Cancer Screening Programmes

Screening programmes in north east London

Screening programmes save lives. In most cases, screening shows that nothing is wrong, giving you peace of mind. If something is detected, finding it early makes it easier to treat.

There are three national cancer screening programmes:

Bowel screening

Breast screening 

Cervical screening

Download an easy read patient leaflet on cancer screening.

Bowel screening

If you are aged between 60 and 74 (now extended to 56 year olds and will be extended to 50 year olds from May 2024) you will automatically be sent a home testing kit every 2 years, which will look for blood in your poo.

Blood in your poo does not always mean that you have cancer, but it indicates that you need to have more tests.

Find out more about bowel screening
Patient and Doctor chatting

Breast screening

All women aged between 50 and 71 who are registered with a GP will be invited for breast cancer screening every 3 years. It involves taking X-rays of your breasts (mammograms) to see if there are any changes or signs of cancer before they can be seen or felt. This will be done by a female mammographer.

Breast screening is important in preventing and detecting breast cancer. It offers a significant opportunity for early detection which increases the chances of recovery and reduces the need for aggressive treatments like chemotherapy.

Find out more about breast screening
Doctors examining patient

Cervical screening

Women and anyone with a cervix between the ages of 25 and 64 should be invited for cervical screening at their GP surgery. Cervical screening does not test for cancer, but looks for human papilloma virus (HPV) which can cause changes in the cervix.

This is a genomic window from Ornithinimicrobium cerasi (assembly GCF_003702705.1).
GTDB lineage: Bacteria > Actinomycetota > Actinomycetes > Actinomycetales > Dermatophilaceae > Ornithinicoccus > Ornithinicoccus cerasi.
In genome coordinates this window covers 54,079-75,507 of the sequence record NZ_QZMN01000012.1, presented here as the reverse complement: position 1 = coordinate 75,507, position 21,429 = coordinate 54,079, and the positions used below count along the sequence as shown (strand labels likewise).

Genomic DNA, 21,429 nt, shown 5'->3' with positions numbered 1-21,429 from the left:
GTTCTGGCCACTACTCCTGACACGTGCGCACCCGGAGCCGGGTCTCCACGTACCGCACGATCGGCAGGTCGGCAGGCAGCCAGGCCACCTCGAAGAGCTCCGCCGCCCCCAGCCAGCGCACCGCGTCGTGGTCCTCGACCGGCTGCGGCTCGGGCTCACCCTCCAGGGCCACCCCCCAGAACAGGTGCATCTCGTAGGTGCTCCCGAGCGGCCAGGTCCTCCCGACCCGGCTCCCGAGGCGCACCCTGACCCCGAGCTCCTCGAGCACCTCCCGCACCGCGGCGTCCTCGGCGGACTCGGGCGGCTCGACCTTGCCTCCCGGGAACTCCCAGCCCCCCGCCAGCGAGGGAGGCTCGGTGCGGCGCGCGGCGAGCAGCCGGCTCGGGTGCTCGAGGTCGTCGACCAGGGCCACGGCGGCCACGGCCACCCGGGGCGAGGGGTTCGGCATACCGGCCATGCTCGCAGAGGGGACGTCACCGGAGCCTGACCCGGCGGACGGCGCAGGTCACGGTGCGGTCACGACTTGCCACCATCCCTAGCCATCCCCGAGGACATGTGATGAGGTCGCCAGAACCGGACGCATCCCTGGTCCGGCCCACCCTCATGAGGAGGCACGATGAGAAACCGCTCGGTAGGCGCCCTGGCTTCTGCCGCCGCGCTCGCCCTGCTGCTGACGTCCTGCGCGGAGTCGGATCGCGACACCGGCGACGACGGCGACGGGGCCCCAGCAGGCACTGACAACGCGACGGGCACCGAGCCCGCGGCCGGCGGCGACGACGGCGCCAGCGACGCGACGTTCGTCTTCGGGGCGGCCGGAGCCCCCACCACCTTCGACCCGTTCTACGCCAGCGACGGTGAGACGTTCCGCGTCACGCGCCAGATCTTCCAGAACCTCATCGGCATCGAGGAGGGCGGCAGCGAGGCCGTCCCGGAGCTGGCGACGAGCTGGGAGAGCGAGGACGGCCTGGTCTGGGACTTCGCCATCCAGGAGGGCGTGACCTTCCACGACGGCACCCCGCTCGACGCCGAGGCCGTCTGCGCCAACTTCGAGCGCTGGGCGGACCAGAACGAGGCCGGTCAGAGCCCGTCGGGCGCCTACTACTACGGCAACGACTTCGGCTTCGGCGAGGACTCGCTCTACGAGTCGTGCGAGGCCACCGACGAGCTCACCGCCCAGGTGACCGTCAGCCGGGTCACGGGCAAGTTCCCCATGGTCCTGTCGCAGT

If these changes are picked up early, they can be treated before cancer develops.

Trans men and non-binary people may not be automatically called for screening if they are not registered as female with their GP. The No Barriers service at 56 Dean Street in Soho provides screening appointments for trans men and non-binary people, who may not feel comfortable attending their GP practice.

More information about cervical screening
Doctor and patient appointment

What is bowel screening?

Watch our video which explains bowel cancer symptoms and the importance of completing and returning your bowel screening test kit.

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What is breast screening?

Watch our video to find out more about breast screening.

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What is cervical screening?

Watch our video showing the importance of cervical screening. It helps overcome some common myths and fears with cervical screening, cervical cancer and HPV.

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